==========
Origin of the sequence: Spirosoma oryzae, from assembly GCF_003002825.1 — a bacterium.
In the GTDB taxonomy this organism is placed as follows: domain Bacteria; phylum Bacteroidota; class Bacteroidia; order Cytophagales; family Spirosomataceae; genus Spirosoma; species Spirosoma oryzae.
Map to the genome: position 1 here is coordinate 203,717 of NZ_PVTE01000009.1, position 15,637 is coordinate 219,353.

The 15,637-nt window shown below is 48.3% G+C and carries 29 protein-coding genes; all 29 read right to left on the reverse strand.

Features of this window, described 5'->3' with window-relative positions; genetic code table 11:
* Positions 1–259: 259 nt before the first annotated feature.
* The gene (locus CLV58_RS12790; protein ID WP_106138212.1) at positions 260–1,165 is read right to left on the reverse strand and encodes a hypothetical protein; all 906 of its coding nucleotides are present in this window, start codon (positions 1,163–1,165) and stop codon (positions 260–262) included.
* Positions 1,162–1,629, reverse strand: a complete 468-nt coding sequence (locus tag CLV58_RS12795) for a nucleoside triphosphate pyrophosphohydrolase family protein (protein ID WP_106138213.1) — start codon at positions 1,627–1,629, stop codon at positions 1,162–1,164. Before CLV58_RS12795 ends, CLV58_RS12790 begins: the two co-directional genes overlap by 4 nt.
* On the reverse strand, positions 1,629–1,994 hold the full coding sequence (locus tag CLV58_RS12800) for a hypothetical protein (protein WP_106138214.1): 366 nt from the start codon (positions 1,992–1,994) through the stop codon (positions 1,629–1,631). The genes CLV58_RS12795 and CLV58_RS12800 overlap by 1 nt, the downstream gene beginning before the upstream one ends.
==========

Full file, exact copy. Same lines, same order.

Origin of the sequence: Spirosoma oryzae, from assembly GCF_003002825.1 — a bacterium.
In the GTDB taxonomy this organism is placed as follows: domain Bacteria; phylum Bacteroidota; class Bacteroidia; order Cytophagales; family Spirosomataceae; genus Spirosoma; species Spirosoma oryzae.
Map to the genome: position 1 here is coordinate 203,717 of NZ_PVTE01000009.1, position 15,637 is coordinate 219,353.

The 15,637-nt window shown below is 48.3% G+C and carries 29 protein-coding genes; all 29 read right to left on the reverse strand.

Features of this window, described 5'->3' with window-relative positions; genetic code table 11:
* Positions 1–259: 259 nt before the first annotated feature.
* The gene (locus CLV58_RS12790; protein ID WP_106138212.1) at positions 260–1,165 is read right to left on the reverse strand and encodes a hypothetical protein; all 906 of its coding nucleotides are present in this window, start codon (positions 1,163–1,165) and stop codon (positions 260–262) included.
* Positions 1,162–1,629, reverse strand: a complete 468-nt coding sequence (locus tag CLV58_RS12795) for a nucleoside triphosphate pyrophosphohydrolase family protein (protein ID WP_106138213.1) — start codon at positions 1,627–1,629, stop codon at positions 1,162–1,164. Before CLV58_RS12795 ends, CLV58_RS12790 begins: the two co-directional genes overlap by 4 nt.
* On the reverse strand, positions 1,629–1,994 hold the full coding sequence (locus tag CLV58_RS12800) for a hypothetical protein (protein WP_106138214.1): 366 nt from the start codon (positions 1,992–1,994) through the stop codon (positions 1,629–1,631). The genes CLV58_RS12795 and CLV58_RS12800 overlap by 1 nt, the downstream gene beginning before the upstream one ends.